Have you ever wondered how fortunetellers do it? They must get some things right or they’d be out of business. Even people who go to fortunetellers just for kicks wouldn’t have much fun if fortunetellers never got anything right. But everyone knows fortunetellers aren’t for real, so what gives?
It’s not just lucky guesses. It’s actually a combination of shrewd observation, vague predictions, and probability. Take a look at the tips below and then try your hand at impressing your friends with your fortunetelling skills.
Pick a couple of friends and offer to predict 10 things that will happen to them some time in the coming week.
Don’t tell your friends what you are up to. Just write down a set of predictions for each friend, give each friend his or her list, and ask everyone to let you know in a week how many came true.
You will totally make up these predictions. But don’t make up just anything. And don’t be too specific. Don’t predict that someone will be attacked by an elephant at the zoo — that’s both too unlikely and too specific. But you might predict that they will see an unusual animal. Here are a few more examples:
This week you will be frustrated when friends are late.
A good friend will tell you something that makes you very happy.
Your mom will get on your nerves.
As you might have noticed, most of these are likely (but not guaranteed) to happen to most people in a given week. That’s why you made such vague predictions. But you don’t have to stay so vague. If all of your predictions are that vague, your friends will know what you are up to right off the bat. Because you know a little about your friends, you can make slightly more targeted predictions:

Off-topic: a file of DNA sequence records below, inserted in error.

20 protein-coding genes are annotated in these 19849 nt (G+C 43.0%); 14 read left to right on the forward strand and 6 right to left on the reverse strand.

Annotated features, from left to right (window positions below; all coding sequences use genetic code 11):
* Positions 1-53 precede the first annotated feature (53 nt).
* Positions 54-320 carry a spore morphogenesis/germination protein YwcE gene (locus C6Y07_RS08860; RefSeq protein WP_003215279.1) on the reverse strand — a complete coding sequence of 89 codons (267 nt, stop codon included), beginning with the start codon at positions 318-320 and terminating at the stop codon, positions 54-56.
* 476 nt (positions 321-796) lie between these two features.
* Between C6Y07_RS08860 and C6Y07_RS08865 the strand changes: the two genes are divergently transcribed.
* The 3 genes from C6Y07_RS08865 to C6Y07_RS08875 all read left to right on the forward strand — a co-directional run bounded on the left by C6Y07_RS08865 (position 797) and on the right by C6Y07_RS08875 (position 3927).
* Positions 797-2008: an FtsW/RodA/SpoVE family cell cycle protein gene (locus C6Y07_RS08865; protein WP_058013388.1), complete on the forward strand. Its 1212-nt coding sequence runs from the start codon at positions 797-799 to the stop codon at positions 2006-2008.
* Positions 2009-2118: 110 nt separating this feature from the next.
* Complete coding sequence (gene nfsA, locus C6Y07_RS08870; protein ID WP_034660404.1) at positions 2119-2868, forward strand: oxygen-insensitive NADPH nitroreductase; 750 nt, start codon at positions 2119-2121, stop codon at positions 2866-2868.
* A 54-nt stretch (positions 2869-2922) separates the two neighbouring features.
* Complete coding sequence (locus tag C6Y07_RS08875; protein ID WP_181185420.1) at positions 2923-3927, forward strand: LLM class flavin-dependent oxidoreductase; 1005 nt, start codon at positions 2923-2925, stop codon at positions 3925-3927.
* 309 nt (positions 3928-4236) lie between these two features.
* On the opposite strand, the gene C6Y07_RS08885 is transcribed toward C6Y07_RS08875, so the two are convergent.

For a friend who is really into music: A favorite entertainer will come out with a new release.
For someone who follows politics: You’ll hear of an exciting scandal this week.
For someone who is very active: You’ll get a bruise on your right arm.
The last one sounds way too specific to work. But rough-and-tumble types often get bruises. If the bruise is on the left leg rather than the right arm, you’ll still get partial credit from your amazed friend, and the fact that you were really specific with your prediction will be all the more impressive — even if it didn’t turn out to be exact.
Also offer up a few predictions that are totally random — it’s okay. You don’t expect to get all of them right, and having a few wild cards in there will make your predictions look more legitimate:
You will be annoyed by something red.
Your mother will get something exciting from another state.
An animal will get trapped in your house.
The odds are pretty good that at least a couple of these things will happen to almost anybody. (I made up these predictions pretty much as I typed, but I wouldn’t be surprised if a few of them happened to me this week.) But the odds are also tipped a bit in your favor because once people know to look for something, they will see connections they wouldn’t have noticed before. The last batch could “come true” in a variety of ways, once you know what to look for. Here are some examples:
A visiting child could leave a stuffed toy at your friend’s house — an animal trapped in your house! Or perhaps your friend finds a wasp in the bathroom. Because you’ve mentioned it, he thinks “Hey, that’s an animal trapped in my house!”
Red things are all over the place, and some of them are bound to be annoying. And its not unusual for moms to shop online and then get exciting packages from other states.
Try it and see how you do. You probably won’t hit 100 percent. Maybe not even 50 percent, but you’ll probably do well enough to impress your friends — as long as you don’t tip them off beforehand!